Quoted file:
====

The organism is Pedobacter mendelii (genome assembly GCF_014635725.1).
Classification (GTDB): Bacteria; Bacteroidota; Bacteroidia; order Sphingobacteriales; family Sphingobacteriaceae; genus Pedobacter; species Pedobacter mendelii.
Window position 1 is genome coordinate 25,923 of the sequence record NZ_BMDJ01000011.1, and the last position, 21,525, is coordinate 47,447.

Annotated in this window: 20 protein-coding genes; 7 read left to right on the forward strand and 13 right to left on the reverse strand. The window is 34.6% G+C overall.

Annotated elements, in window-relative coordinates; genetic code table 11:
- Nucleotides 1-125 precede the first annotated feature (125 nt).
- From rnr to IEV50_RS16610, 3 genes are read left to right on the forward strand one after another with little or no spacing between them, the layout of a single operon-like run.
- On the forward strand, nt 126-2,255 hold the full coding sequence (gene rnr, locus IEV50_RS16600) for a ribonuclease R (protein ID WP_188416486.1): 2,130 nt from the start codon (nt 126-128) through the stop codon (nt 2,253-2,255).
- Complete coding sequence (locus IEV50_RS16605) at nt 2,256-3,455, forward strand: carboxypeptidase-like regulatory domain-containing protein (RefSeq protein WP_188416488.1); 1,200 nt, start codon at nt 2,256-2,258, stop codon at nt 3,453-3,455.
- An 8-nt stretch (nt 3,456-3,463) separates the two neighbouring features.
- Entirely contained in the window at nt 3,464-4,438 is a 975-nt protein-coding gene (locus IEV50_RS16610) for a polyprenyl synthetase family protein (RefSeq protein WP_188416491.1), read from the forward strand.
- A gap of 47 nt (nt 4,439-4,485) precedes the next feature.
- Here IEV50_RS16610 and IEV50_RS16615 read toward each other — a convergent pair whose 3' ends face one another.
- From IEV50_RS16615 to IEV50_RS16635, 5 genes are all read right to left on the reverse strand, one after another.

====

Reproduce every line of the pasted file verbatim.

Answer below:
The organism is Pedobacter mendelii (genome assembly GCF_014635725.1).
Classification (GTDB): Bacteria; Bacteroidota; Bacteroidia; order Sphingobacteriales; family Sphingobacteriaceae; genus Pedobacter; species Pedobacter mendelii.
Window position 1 is genome coordinate 25,923 of the sequence record NZ_BMDJ01000011.1, and the last position, 21,525, is coordinate 47,447.

Annotated in this window: 20 protein-coding genes; 7 read left to right on the forward strand and 13 right to left on the reverse strand. The window is 34.6% G+C overall.

Annotated elements, in window-relative coordinates; genetic code table 11:
- Nucleotides 1-125 precede the first annotated feature (125 nt).
- From rnr to IEV50_RS16610, 3 genes are read left to right on the forward strand one after another with little or no spacing between them, the layout of a single operon-like run.
- On the forward strand, nt 126-2,255 hold the full coding sequence (gene rnr, locus IEV50_RS16600) for a ribonuclease R (protein ID WP_188416486.1): 2,130 nt from the start codon (nt 126-128) through the stop codon (nt 2,253-2,255).
- Complete coding sequence (locus IEV50_RS16605) at nt 2,256-3,455, forward strand: carboxypeptidase-like regulatory domain-containing protein (RefSeq protein WP_188416488.1); 1,200 nt, start codon at nt 2,256-2,258, stop codon at nt 3,453-3,455.
- An 8-nt stretch (nt 3,456-3,463) separates the two neighbouring features.
- Entirely contained in the window at nt 3,464-4,438 is a 975-nt protein-coding gene (locus IEV50_RS16610) for a polyprenyl synthetase family protein (RefSeq protein WP_188416491.1), read from the forward strand.
- A gap of 47 nt (nt 4,439-4,485) precedes the next feature.
- Here IEV50_RS16610 and IEV50_RS16615 read toward each other — a convergent pair whose 3' ends face one another.
- From IEV50_RS16615 to IEV50_RS16635, 5 genes are all read right to left on the reverse strand, one after another.